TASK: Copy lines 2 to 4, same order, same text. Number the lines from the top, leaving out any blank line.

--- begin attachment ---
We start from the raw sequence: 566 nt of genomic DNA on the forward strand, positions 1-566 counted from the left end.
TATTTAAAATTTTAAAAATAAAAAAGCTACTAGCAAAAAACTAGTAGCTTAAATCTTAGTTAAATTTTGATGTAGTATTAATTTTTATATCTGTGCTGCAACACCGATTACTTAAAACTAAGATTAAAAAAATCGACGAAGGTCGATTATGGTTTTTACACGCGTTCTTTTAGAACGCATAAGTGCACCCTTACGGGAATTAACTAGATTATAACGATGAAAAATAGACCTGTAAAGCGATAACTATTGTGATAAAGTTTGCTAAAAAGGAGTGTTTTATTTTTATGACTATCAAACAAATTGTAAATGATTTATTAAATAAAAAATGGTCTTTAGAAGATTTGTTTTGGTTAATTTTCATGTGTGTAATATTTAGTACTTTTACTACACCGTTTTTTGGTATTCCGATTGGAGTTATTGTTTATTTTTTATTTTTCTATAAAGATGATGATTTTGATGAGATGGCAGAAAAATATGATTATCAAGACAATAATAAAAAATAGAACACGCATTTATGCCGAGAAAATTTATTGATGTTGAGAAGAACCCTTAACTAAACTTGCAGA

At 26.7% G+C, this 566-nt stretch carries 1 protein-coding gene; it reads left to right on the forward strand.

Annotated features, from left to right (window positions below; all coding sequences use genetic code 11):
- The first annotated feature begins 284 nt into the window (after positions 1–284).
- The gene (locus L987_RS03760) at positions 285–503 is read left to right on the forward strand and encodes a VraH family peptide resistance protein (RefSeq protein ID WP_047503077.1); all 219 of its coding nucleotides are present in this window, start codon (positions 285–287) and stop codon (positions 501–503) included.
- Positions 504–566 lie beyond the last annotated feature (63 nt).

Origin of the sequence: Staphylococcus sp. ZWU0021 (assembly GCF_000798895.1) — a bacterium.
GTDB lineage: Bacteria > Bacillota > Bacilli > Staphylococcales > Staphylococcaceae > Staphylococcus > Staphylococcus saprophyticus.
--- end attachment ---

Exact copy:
TATTTAAAATTTTAAAAATAAAAAAGCTACTAGCAAAAAACTAGTAGCTTAAATCTTAGTTAAATTTTGATGTAGTATTAATTTTTATATCTGTGCTGCAACACCGATTACTTAAAACTAAGATTAAAAAAATCGACGAAGGTCGATTATGGTTTTTACACGCGTTCTTTTAGAACGCATAAGTGCACCCTTACGGGAATTAACTAGATTATAACGATGAAAAATAGACCTGTAAAGCGATAACTATTGTGATAAAGTTTGCTAAAAAGGAGTGTTTTATTTTTATGACTATCAAACAAATTGTAAATGATTTATTAAATAAAAAATGGTCTTTAGAAGATTTGTTTTGGTTAATTTTCATGTGTGTAATATTTAGTACTTTTACTACACCGTTTTTTGGTATTCCGATTGGAGTTATTGTTTATTTTTTATTTTTCTATAAAGATGATGATTTTGATGAGATGGCAGAAAAATATGATTATCAAGACAATAATAAAAAATAGAACACGCATTTATGCCGAGAAAATTTATTGATGTTGAGAAGAACCCTTAACTAAACTTGCAGA

At 26.7% G+C, this 566-nt stretch carries 1 protein-coding gene; it reads left to right on the forward strand.

Annotated features, from left to right (window positions below; all coding sequences use genetic code 11):